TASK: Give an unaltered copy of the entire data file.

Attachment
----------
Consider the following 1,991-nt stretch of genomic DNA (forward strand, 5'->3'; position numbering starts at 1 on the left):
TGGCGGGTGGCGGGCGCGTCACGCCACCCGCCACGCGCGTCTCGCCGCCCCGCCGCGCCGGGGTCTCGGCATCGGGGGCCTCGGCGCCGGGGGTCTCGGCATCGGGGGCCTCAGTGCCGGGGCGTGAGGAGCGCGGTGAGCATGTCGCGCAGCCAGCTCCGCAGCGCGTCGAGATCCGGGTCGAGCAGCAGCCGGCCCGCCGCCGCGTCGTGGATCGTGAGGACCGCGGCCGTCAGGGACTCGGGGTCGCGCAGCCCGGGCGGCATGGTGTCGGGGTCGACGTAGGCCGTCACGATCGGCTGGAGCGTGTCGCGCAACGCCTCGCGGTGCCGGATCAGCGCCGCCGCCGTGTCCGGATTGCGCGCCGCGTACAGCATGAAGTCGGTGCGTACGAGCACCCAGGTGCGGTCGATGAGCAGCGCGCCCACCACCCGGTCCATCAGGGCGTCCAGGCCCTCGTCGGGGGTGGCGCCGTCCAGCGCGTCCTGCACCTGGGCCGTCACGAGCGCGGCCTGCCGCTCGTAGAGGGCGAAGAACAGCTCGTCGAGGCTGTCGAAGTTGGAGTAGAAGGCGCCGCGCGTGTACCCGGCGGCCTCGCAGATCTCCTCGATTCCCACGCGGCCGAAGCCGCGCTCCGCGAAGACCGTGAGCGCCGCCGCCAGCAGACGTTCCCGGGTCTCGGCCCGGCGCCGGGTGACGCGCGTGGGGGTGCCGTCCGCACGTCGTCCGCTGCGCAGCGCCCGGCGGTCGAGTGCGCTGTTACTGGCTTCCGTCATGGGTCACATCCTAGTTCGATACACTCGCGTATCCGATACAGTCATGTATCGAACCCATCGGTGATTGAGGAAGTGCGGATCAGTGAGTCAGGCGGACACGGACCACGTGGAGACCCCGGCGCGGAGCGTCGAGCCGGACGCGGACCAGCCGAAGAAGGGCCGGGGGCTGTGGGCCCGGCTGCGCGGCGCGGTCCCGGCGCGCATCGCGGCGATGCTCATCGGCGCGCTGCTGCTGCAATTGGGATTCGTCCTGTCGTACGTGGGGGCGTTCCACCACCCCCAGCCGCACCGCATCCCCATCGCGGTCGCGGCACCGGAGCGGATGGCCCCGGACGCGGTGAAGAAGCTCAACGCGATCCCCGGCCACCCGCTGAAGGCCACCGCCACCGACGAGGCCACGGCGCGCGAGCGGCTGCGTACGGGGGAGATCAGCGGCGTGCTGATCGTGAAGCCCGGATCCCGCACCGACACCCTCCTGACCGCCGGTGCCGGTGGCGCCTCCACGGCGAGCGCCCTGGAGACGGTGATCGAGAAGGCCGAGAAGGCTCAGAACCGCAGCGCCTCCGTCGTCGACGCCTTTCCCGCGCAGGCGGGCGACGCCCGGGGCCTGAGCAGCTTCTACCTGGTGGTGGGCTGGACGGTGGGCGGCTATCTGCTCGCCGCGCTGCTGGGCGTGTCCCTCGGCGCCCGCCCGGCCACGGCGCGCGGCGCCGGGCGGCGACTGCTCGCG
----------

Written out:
Consider the following 1,991-nt stretch of genomic DNA (forward strand, 5'->3'; position numbering starts at 1 on the left):
TGGCGGGTGGCGGGCGCGTCACGCCACCCGCCACGCGCGTCTCGCCGCCCCGCCGCGCCGGGGTCTCGGCATCGGGGGCCTCGGCGCCGGGGGTCTCGGCATCGGGGGCCTCAGTGCCGGGGCGTGAGGAGCGCGGTGAGCATGTCGCGCAGCCAGCTCCGCAGCGCGTCGAGATCCGGGTCGAGCAGCAGCCGGCCCGCCGCCGCGTCGTGGATCGTGAGGACCGCGGCCGTCAGGGACTCGGGGTCGCGCAGCCCGGGCGGCATGGTGTCGGGGTCGACGTAGGCCGTCACGATCGGCTGGAGCGTGTCGCGCAACGCCTCGCGGTGCCGGATCAGCGCCGCCGCCGTGTCCGGATTGCGCGCCGCGTACAGCATGAAGTCGGTGCGTACGAGCACCCAGGTGCGGTCGATGAGCAGCGCGCCCACCACCCGGTCCATCAGGGCGTCCAGGCCCTCGTCGGGGGTGGCGCCGTCCAGCGCGTCCTGCACCTGGGCCGTCACGAGCGCGGCCTGCCGCTCGTAGAGGGCGAAGAACAGCTCGTCGAGGCTGTCGAAGTTGGAGTAGAAGGCGCCGCGCGTGTACCCGGCGGCCTCGCAGATCTCCTCGATTCCCACGCGGCCGAAGCCGCGCTCCGCGAAGACCGTGAGCGCCGCCGCCAGCAGACGTTCCCGGGTCTCGGCCCGGCGCCGGGTGACGCGCGTGGGGGTGCCGTCCGCACGTCGTCCGCTGCGCAGCGCCCGGCGGTCGAGTGCGCTGTTACTGGCTTCCGTCATGGGTCACATCCTAGTTCGATACACTCGCGTATCCGATACAGTCATGTATCGAACCCATCGGTGATTGAGGAAGTGCGGATCAGTGAGTCAGGCGGACACGGACCACGTGGAGACCCCGGCGCGGAGCGTCGAGCCGGACGCGGACCAGCCGAAGAAGGGCCGGGGGCTGTGGGCCCGGCTGCGCGGCGCGGTCCCGGCGCGCATCGCGGCGATGCTCATCGGCGCGCTGCTGCTGCAATTGGGATTCGTCCTGTCGTACGTGGGGGCGTTCCACCACCCCCAGCCGCACCGCATCCCCATCGCGGTCGCGGCACCGGAGCGGATGGCCCCGGACGCGGTGAAGAAGCTCAACGCGATCCCCGGCCACCCGCTGAAGGCCACCGCCACCGACGAGGCCACGGCGCGCGAGCGGCTGCGTACGGGGGAGATCAGCGGCGTGCTGATCGTGAAGCCCGGATCCCGCACCGACACCCTCCTGACCGCCGGTGCCGGTGGCGCCTCCACGGCGAGCGCCCTGGAGACGGTGATCGAGAAGGCCGAGAAGGCTCAGAACCGCAGCGCCTCCGTCGTCGACGCCTTTCCCGCGCAGGCGGGCGACGCCCGGGGCCTGAGCAGCTTCTACCTGGTGGTGGGCTGGACGGTGGGCGGCTATCTGCTCGCCGCGCTGCTGGGCGTGTCCCTCGGCGCCCGCCCGGCCACGGCGCGCGGCGCCGGGCGGCGACTGCTCGCG